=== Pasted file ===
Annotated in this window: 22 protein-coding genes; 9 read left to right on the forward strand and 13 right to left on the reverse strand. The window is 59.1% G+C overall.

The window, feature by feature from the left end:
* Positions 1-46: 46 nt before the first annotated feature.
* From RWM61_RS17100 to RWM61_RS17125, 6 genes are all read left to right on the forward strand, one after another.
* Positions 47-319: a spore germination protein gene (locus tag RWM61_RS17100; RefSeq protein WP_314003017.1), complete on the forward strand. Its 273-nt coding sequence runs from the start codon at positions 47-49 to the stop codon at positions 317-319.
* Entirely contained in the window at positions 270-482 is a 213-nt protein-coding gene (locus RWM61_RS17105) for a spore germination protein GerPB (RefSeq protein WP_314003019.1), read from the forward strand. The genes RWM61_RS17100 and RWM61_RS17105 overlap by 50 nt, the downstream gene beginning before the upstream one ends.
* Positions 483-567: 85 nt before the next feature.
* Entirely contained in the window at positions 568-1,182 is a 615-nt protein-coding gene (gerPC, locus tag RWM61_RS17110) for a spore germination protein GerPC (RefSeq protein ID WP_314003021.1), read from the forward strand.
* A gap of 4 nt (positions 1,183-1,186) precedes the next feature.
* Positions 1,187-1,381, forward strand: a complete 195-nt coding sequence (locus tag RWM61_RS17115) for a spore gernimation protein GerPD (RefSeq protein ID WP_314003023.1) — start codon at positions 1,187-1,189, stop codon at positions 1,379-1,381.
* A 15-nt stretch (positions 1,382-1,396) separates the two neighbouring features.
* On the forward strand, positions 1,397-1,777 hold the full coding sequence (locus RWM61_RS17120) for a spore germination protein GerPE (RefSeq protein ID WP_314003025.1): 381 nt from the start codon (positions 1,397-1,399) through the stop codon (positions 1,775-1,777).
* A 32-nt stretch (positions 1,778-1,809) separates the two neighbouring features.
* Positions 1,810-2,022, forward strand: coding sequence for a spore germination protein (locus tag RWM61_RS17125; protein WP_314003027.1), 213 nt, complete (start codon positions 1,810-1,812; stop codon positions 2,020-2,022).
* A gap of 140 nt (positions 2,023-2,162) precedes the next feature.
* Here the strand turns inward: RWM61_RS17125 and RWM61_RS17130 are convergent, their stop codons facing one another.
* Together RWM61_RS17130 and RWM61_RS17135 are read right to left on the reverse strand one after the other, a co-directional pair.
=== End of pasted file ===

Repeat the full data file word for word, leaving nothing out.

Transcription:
Annotated in this window: 22 protein-coding genes; 9 read left to right on the forward strand and 13 right to left on the reverse strand. The window is 59.1% G+C overall.

The window, feature by feature from the left end:
* Positions 1-46: 46 nt before the first annotated feature.
* From RWM61_RS17100 to RWM61_RS17125, 6 genes are all read left to right on the forward strand, one after another.
* Positions 47-319: a spore germination protein gene (locus tag RWM61_RS17100; RefSeq protein WP_314003017.1), complete on the forward strand. Its 273-nt coding sequence runs from the start codon at positions 47-49 to the stop codon at positions 317-319.
* Entirely contained in the window at positions 270-482 is a 213-nt protein-coding gene (locus RWM61_RS17105) for a spore germination protein GerPB (RefSeq protein WP_314003019.1), read from the forward strand. The genes RWM61_RS17100 and RWM61_RS17105 overlap by 50 nt, the downstream gene beginning before the upstream one ends.
* Positions 483-567: 85 nt before the next feature.
* Entirely contained in the window at positions 568-1,182 is a 615-nt protein-coding gene (gerPC, locus tag RWM61_RS17110) for a spore germination protein GerPC (RefSeq protein ID WP_314003021.1), read from the forward strand.
* A gap of 4 nt (positions 1,183-1,186) precedes the next feature.
* Positions 1,187-1,381, forward strand: a complete 195-nt coding sequence (locus tag RWM61_RS17115) for a spore gernimation protein GerPD (RefSeq protein ID WP_314003023.1) — start codon at positions 1,187-1,189, stop codon at positions 1,379-1,381.
* A 15-nt stretch (positions 1,382-1,396) separates the two neighbouring features.
* On the forward strand, positions 1,397-1,777 hold the full coding sequence (locus RWM61_RS17120) for a spore germination protein GerPE (RefSeq protein ID WP_314003025.1): 381 nt from the start codon (positions 1,397-1,399) through the stop codon (positions 1,775-1,777).
* A 32-nt stretch (positions 1,778-1,809) separates the two neighbouring features.
* Positions 1,810-2,022, forward strand: coding sequence for a spore germination protein (locus tag RWM61_RS17125; protein WP_314003027.1), 213 nt, complete (start codon positions 1,810-1,812; stop codon positions 2,020-2,022).
* A gap of 140 nt (positions 2,023-2,162) precedes the next feature.
* Here the strand turns inward: RWM61_RS17125 and RWM61_RS17130 are convergent, their stop codons facing one another.
* Together RWM61_RS17130 and RWM61_RS17135 are read right to left on the reverse strand one after the other, a co-directional pair.